Though it's known for its prosperous commercial center, Jeddah's true allure is its rich history. Don't miss out on these meaningful sites when you're planning your dream trip.
Jeddah's busy Red Sea trading port and proximity to the holy city of Mecca have helped carve it a varied, soulful culture and history. If you're planning a historical tour of Jeddah, make sure to map out your top destinations before heading out. Saudi Arabia's second largest city is full of important historical sites, so planning is important if you want to see them all. Whether you're in the city for a few days or have more time for sightseeing, here are some essential historical spots that shouldn't be missed.
At the heart of the modern urban sprawl, you'll find historic Jeddah – the most ancient part of the city. The unusual coral buildings are identifiable by their crumbling architecture and intricately decorated doors. Though these once-grand structures are mostly being left to decay, one recently renovated example is Naseef House, built in 1872. This seven-floor museum was once home to an influential trading family and features staircases wide enough for camels to pass through. Take note of the tree by the front door – it's the oldest in Jeddah.
As you stroll around this ancient part of the city, look up to spot traditional architectural features like mashrabiyya – protruding wooden screens that act as windows. Their carved holes serve the dual purpose of catching the breeze to cool the air, and shading women inside from the view of the street.
This part of Jeddah is alive with traditional markets, or souks, including a fish market selling the day's fresh catch of hammerhead sharks, parrot fish and squid. There are stalls selling coffee, leather bags and incense, and even a gold market, where you can haggle for the best price.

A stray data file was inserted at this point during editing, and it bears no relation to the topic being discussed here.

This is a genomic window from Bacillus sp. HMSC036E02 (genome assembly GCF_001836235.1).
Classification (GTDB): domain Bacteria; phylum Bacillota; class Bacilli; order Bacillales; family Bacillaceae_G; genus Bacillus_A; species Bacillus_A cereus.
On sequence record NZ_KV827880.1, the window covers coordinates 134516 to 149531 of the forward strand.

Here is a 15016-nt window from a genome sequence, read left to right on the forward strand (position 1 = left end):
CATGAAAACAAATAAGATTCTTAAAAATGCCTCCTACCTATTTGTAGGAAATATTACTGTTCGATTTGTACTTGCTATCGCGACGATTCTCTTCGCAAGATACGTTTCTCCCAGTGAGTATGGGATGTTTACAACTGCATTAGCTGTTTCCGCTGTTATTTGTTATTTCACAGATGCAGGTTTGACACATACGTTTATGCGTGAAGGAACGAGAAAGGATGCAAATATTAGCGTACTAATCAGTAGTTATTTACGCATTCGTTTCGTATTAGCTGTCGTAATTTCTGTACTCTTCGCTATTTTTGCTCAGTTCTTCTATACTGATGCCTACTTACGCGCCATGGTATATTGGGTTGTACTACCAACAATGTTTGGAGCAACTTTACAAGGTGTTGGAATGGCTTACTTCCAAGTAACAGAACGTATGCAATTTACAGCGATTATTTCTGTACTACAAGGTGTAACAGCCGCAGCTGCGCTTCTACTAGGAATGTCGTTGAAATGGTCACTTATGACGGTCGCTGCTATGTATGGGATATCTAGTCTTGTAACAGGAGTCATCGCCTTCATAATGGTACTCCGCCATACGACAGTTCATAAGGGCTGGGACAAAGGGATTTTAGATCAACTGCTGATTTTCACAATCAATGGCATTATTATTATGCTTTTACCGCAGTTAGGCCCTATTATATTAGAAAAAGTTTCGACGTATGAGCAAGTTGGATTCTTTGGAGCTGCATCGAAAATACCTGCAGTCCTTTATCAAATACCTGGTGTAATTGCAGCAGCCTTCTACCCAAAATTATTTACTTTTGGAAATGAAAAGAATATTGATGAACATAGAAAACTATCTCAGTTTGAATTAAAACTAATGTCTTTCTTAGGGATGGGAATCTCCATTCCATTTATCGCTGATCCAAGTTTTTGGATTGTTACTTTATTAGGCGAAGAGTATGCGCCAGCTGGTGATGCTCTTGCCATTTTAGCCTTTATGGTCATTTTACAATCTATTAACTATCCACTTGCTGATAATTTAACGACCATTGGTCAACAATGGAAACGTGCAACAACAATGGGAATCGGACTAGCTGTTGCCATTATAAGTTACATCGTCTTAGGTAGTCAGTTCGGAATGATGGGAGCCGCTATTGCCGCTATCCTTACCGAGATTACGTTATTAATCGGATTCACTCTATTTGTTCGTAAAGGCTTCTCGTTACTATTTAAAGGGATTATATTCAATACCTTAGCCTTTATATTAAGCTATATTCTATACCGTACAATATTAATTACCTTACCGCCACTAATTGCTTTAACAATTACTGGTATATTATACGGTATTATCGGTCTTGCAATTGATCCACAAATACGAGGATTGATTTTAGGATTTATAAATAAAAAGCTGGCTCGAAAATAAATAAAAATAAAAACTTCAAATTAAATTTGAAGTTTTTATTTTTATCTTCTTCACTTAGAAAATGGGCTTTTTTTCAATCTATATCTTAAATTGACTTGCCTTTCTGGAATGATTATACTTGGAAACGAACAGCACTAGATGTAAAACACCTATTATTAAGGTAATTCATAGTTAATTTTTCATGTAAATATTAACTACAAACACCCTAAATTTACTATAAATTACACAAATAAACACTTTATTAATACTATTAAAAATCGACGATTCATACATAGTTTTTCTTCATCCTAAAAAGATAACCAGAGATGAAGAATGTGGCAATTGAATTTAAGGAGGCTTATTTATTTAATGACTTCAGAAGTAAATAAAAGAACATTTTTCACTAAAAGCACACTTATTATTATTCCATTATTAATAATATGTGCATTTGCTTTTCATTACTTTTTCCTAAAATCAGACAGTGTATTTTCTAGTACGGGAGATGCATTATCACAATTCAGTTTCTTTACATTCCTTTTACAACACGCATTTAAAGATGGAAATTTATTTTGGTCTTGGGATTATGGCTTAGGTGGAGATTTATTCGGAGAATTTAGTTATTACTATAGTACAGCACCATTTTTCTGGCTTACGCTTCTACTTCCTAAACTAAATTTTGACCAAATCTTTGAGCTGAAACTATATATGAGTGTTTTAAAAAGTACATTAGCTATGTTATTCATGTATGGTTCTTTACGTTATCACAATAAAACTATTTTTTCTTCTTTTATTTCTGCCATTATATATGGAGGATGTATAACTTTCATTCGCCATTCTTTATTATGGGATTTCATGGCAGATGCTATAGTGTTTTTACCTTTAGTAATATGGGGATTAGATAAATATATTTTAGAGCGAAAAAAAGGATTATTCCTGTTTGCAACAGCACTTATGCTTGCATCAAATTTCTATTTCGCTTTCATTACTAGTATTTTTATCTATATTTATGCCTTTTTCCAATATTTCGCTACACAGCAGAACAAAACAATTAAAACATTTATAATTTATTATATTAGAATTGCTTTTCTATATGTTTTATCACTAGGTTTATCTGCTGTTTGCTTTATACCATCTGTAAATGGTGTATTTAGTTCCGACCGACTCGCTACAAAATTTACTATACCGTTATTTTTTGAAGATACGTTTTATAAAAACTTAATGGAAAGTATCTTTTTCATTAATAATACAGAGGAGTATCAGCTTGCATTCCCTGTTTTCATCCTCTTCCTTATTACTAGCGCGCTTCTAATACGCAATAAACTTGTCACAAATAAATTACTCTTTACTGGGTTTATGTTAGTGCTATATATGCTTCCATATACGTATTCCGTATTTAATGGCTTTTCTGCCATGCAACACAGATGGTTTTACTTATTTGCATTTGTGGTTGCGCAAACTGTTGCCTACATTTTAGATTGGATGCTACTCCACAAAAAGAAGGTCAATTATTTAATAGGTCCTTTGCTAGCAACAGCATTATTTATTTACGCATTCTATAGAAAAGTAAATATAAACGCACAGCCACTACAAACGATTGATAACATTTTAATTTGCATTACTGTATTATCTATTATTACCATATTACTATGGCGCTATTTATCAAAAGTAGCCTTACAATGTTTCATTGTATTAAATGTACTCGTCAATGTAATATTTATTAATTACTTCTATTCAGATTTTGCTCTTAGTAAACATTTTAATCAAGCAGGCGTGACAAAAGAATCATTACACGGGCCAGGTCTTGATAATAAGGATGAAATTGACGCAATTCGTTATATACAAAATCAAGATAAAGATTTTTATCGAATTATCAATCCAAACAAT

Constructed in 1932, Khuzam Palace was designed in the traditional Arabian style of imposing white buildings with swooping, opulent arches. Commissioned by King Abdulaziz, the palace was the setting for a truly historical moment; the signing of the first agreement to allow digging for petrol in Saudi Arabia, now the largest oil producing nation in the world.
Of the palace's original buildings, only the towering gates, Royal Court and the King's living space still remain. Now, the expansive building houses a public swimming pool, a park, Queen Effat College and a museum of archeology and ethnology. It also contains the King Saud mosque, the largest mosque in Jeddah covering an area 9700m², built in 1987 and less than a ten-minute walk from our Radisson Blu Hotel, Jeddah.
Jeddah is known as the gate to Makkah, or Mecca, the holiest city in Islam. Any pilgrims arriving by sea would pass through the city first. This rich spiritual culture is reflected in the city's many historical mosques.
The oldest is the Al-Shafe'i mosque, which was built in the 7th Hijri century (13th century AD). Located in Al-Jame'i market, it's notable for its unusual Ottoman quadrangle design with no dome and an open-air central space. Within walking distance, you'll find the 9th-10th Hijri century Othman bin Affan mosque, or Abanous (Ebony) mosque, so-called because of the two ebony poles that form its supporting structure.